Whatever the truth of the Florida-Publix vaccine partnership, the fallout from 60 Minutes' corruption insinuations has glossed over very real equity issues. Following the money is a hallowed tenet of journalism; following the lack of it, less so. /1

Not as hallowed—but still a tenet—is covering leaders’ *political* momentum in ways that can obscure their records. We've seen this often with DeSantis and COVID. The truth is messier—in part because his officials have tried to keep it from reporters. /2

The stakes are high—not just because Florida is home to tens of millions of people, but because DeSantis is clearly eyeing a national career. It’s too early to cover 2024. But presidential bids, as we know well, often build on early national momentum. /3

My newsletter for @CJR today, with links to great reporting by @Blaskey_S, @conarck, @allisonsross, @MaryEllenKlas, @NewsPressDan, @zacjanderson, @JoshSalman, @EricBoehlert, @DKThomp, @MRMasferrer, and many others. /4


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More from @Jon_Allsop

5 Apr
John Boehner's book and Matt Gaetz's... erm... Matt Gaetzness are both in the news rn, and some folks have drawn a direct line from Boehner's warnings about right-wing media celebrity to the Gaetz mess. Gaetz *is* practically a Boehnerian case study... /1

...but he and Boehner aren’t, as some coverage has implied, at opposite poles of a sane-crazy continuum. As critics including @CharlesPPierce and @mehdirhasan have noted, Boehner failed, as speaker, to rein in the Matt Gaetzes of the world. /2

Nor was he a helpless victim of right-wing media culture. He has complained of "echo chambers" while also touting longstanding relationships with Roger Ailes and others who may have moved farther to "the dark side," but were hardly Jedi Knights before. /3

Read 5 tweets
22 Dec 20
A media scooplet from me for @CJR: Rep. @tedlieu is working on legislation aimed at reviving the Federal Writers' Project—a 1930s New Deal program that put unemployed journalists and authors to work documenting America on the public dime. /1

The timing and details of the bill are tbd, but Lieu's office told me a new FWP could be anchored within the Labor Dept or a cultural agency, and could run as a grant program administered through existing community institutions—including newsrooms. /2

It follows a recent push from fans of the FWP—most notably @DavidKipen, of UCLA—who think reviving it could serve a double benefit: putting unemployed writers to work, and helping America understand itself, which was a key goal of the original project. /3

Read 7 tweets
17 Nov 20
THREAD: For @CJR today, I assessed the media criticism and analysis that Barack Obama has repeated, time and again, on his book tour. It certainly merits a hearing. But it merits skepticism, too, on three grounds:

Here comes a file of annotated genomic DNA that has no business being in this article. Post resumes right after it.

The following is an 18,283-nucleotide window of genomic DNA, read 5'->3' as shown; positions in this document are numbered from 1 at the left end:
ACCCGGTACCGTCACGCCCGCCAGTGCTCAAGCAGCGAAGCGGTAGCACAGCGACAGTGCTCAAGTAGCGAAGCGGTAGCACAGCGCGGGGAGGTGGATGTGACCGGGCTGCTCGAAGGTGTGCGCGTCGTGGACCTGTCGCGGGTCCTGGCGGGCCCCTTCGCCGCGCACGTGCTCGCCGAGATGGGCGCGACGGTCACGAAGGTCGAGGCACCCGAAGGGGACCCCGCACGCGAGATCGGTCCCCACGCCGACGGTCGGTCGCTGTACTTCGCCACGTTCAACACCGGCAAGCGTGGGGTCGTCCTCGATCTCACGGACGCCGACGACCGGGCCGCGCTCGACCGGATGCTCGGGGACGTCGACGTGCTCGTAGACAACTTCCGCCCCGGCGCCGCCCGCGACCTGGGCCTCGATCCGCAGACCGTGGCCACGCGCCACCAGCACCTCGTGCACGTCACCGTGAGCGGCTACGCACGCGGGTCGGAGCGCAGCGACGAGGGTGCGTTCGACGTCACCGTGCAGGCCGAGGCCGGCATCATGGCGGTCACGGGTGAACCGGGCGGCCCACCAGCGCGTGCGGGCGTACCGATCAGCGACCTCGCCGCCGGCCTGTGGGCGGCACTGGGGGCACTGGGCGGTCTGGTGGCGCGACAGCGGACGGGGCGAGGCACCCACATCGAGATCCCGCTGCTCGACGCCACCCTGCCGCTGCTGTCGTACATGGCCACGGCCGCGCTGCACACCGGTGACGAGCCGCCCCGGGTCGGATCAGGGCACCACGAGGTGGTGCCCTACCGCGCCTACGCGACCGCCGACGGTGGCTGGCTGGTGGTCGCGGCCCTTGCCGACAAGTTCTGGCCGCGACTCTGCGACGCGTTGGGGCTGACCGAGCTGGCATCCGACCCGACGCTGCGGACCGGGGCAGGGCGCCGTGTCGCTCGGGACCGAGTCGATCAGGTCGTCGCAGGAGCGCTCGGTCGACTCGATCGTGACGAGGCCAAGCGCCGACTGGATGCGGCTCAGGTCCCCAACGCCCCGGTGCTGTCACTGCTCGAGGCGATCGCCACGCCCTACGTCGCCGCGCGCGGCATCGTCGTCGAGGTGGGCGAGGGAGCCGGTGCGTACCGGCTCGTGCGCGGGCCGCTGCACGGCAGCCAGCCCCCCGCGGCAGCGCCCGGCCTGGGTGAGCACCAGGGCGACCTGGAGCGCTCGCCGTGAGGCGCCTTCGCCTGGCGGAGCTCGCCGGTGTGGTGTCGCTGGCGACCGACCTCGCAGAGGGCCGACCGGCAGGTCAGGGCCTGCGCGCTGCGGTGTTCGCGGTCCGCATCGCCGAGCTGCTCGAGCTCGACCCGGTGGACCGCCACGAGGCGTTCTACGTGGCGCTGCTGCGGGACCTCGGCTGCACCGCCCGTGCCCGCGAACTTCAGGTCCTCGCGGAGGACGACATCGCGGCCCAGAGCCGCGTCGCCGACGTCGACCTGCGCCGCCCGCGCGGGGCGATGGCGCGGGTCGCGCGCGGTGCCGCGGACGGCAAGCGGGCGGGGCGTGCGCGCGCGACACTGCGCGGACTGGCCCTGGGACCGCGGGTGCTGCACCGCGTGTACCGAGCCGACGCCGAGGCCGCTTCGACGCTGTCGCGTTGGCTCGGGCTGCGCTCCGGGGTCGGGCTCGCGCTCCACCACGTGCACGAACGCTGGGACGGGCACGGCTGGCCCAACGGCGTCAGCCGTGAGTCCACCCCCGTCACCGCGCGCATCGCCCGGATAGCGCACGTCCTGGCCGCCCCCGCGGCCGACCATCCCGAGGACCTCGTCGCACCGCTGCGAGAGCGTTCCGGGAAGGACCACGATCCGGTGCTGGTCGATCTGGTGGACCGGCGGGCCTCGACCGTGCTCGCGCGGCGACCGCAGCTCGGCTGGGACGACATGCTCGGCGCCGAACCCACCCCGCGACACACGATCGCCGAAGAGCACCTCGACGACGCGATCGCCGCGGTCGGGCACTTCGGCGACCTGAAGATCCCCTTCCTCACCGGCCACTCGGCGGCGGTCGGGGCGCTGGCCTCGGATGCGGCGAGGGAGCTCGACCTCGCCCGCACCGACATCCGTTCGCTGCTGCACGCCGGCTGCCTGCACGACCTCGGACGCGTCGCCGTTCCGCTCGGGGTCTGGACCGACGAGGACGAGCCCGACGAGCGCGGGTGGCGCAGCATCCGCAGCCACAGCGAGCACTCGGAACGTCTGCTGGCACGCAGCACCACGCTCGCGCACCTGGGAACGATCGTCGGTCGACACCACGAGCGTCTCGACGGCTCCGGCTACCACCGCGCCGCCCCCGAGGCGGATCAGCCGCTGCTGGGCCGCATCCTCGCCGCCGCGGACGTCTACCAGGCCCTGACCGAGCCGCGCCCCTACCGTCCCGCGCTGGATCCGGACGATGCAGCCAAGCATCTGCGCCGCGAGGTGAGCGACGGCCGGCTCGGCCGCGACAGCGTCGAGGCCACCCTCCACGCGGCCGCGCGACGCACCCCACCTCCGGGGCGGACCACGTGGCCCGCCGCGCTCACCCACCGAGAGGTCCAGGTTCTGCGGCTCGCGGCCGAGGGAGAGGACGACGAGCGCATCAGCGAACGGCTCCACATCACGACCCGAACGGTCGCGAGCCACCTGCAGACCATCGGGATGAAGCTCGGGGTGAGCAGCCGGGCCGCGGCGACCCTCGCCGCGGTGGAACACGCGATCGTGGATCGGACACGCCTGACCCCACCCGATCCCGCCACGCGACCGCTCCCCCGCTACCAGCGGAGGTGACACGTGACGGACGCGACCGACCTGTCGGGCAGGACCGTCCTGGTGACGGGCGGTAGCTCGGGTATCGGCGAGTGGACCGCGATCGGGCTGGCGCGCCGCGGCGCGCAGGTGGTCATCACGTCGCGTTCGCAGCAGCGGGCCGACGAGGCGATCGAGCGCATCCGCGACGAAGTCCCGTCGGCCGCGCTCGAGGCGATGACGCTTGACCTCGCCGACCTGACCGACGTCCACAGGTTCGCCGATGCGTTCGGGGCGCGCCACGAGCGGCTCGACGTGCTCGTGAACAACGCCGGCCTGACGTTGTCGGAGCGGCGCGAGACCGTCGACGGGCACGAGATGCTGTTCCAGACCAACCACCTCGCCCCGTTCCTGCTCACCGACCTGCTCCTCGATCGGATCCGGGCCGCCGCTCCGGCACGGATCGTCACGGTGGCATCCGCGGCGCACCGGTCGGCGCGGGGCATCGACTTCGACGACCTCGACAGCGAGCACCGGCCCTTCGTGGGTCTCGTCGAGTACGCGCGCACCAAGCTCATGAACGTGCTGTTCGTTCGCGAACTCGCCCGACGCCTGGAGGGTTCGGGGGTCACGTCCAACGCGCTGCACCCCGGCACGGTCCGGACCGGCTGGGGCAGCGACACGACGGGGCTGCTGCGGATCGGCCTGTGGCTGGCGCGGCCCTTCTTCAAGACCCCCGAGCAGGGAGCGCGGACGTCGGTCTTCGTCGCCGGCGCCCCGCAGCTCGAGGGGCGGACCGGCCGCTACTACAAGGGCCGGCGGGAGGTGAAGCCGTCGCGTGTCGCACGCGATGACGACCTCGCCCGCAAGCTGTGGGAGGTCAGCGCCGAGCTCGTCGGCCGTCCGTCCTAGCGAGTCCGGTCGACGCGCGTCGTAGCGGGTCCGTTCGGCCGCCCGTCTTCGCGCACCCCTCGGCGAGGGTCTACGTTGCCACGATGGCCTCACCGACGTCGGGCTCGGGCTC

1. Obama has a deeply tarnished record on matters journalistic: he pledged to run the most transparent administration in history, then oversaw highly-secretive policies, prosecuted more leakers under the Espionage Act than any prior administration, and subpoenaed journalists.
2. Obama did not, as president, crack down on the Big Tech firms whose platforms he now perceives as a danger to democracy. Nor did his administration prioritize structural support for the news business—a victim of the financial crash that was not bailed out like big banks were.
Read 6 tweets
28 Oct 20
Lines outside polling places don’t so much reflect democracy in action as democracy in inaction—a reminder of America’s shameful, ongoing history of voter suppression. Add in COVID and they aren't just a democratic disgrace, but immediately dangerous. /1

More broadly, in assessing all the early voting, we need to remember the still-very-high rate of people who won't vote—because hurdles like lines put them off or because they've lost faith in politics. If these aren't both forms of suppression, they at least share causes... /2
...institutional racism and a broad culture of bureaucratic incompetence and inertia that doesn’t just make it harder for people to vote, but to access healthcare, affordable housing, and so on. Me today for @CJR: /3

Read 4 tweets
27 Oct 20
THREAD: The Union Leader's Biden endorsement seemed a sign of the times—another extraordinary media rebuke of Trump. Look closely at the endorsement race, though, and it seems less a divining rod for a changed public mood and more a case of 2016 redux. /1

In the same vein, we've seen a retreading of the quadrennial debate as to whether endorsements are good or not. Critics say they don't sway voters, make news reporters look biased by association, are often silly, and are representationally problematic. /2

These are weighty criticisms. But I think ultimately they damn not the newspaper endorsement, but much bigger problems with the media industry—including bad media literacy, failures of diversity, and bad ownership practices. /3

Read 4 tweets
26 Oct 20
NEW: For @CJR, I spoke to one of my favorite writers, @rickperlstein, about his new book, the big media themes lurking beneath the surface of his work, why 2020 is really *not* 1968, and his advice for reporters covering this election. Some smart quotes:

On media criticism in his work: "The secret is I’ve really produced a three-thousand-page exercise in media criticism, with some politics thrown in for good measure... The media has done a lot more than historians generally appreciate to shape our own political world."
On the mainstream press's longstanding ideology of consensus: "That’s how you rise to the empyrean heights. That’s how you become host of Meet the Press, as opposed to a beat reporter in Cleveland: your success in telling a story about conflict in America being epiphenomenal."
Read 6 tweets

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